Earlier today I was about to write an article but was first going to prepare some images for that article when I attempted to launch Photoshop. During the launch of Adobe Photoshop CS4 on my Windows 7 Ultimate 64-bit laptop the application crashed which I have seen before and simply restarting the application resolved the issue. This time when I attempted to restart Photoshop the exact same thing would happen each time. Below I describe the specific error message that displayed during the Photoshop crash and what I did to resolve the problem.
I received the below error when attempting to run a setup.py script to finish installing a certain application. The application was being installed on a 64-bit CentOS Linux system and during the initial part of the install I had attempted to use 32-bit python which ended up causing a bunch of errors. After I believed that all of the errors were corrected I still received an i386 error message. Since I am not very familiar with Python setup scripts it took me a couple minutes to figure out what needed to be done.
I use Outlook 2007 to manage email and to schedule appointments or meeting requests. Recently Outlook crashed and required a scan of the PST file before it would operate properly again. All seemed to be working without issue and then one of my recurring meetings continued to alert me that it was time for the meeting which was incorrect. After dismissing the item it would continue to warn of the issue which lead me to believe that the recurring meeting entry had become corrupted. After poking around some more I was able to verify that the meeting was in fact corrupted and read about all sorts of various steps that could be taken to resolve the issue. After attempting many of those steps including the /cleanreminders switch the meeting still existed and was still corrupted. Below I describe the error in more detail and a simple way to resolve a corrupted recurring meeting entry in the Outlook 2007 calendar.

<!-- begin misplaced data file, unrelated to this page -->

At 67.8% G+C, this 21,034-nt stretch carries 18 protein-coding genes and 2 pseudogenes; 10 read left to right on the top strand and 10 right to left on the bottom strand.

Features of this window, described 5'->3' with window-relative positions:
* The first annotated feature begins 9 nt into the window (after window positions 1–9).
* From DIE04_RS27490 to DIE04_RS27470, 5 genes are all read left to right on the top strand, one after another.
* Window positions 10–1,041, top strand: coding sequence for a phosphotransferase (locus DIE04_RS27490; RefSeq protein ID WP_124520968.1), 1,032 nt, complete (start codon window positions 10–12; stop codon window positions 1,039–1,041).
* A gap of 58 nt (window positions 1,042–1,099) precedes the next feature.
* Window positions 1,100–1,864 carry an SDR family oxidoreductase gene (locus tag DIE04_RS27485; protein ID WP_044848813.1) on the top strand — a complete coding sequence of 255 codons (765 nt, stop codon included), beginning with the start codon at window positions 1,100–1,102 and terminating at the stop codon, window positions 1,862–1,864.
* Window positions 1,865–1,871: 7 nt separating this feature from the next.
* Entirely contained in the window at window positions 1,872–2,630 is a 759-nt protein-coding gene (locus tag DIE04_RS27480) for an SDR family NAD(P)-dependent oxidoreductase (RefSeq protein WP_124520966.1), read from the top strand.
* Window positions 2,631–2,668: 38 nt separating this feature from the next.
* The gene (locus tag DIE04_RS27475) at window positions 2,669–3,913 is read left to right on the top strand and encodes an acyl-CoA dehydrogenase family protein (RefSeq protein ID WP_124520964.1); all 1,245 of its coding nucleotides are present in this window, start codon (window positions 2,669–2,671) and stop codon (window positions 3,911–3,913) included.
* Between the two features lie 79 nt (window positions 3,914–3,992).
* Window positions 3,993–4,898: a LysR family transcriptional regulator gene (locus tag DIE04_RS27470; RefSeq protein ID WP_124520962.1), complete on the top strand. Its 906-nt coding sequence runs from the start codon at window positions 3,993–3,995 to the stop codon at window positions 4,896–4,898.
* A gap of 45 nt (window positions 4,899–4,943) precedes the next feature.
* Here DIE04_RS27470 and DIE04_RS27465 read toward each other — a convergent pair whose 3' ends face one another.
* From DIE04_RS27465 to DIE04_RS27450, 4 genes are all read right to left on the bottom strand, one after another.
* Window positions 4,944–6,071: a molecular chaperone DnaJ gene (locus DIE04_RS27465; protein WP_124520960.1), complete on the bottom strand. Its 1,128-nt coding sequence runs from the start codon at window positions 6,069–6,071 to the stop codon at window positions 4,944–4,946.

git: Error: Some Local Refs Could Not Be Updated; Try Running ‘git remote prune origin’ To Remove Any Old, Conflicting Branches
Lately I have been working on a Ruby project that has a bunch of different branches that various developers are working on. One of the development servers has multiple virtual hosts and at certain points in the code release cycle the various virtual hosts could be completely split from the main branch of Ruby code either because of a bug fix, a specific feature, or any number of other reasons. The other night I needed to bring one of the virtual hosts to a near production release to test some features of a product that uses the web application to record data and when I attempted to “git pull” I received an error which is described in detail below along with what I ended up doing to resolve the problem.
I had a Redmine ticket I had been working on with our customer support team at work. After working through the initial ticket that was loosely related to a customer initially ended up being a larger issue and I decided to move the ticket to an engineering project as that is where I actively work tickets typically. When I attempted to move the ticket I received an error stating that it had failed to save. Below I describe what the issue ended up being and how I temporarily modified a setting so I could move the ticket.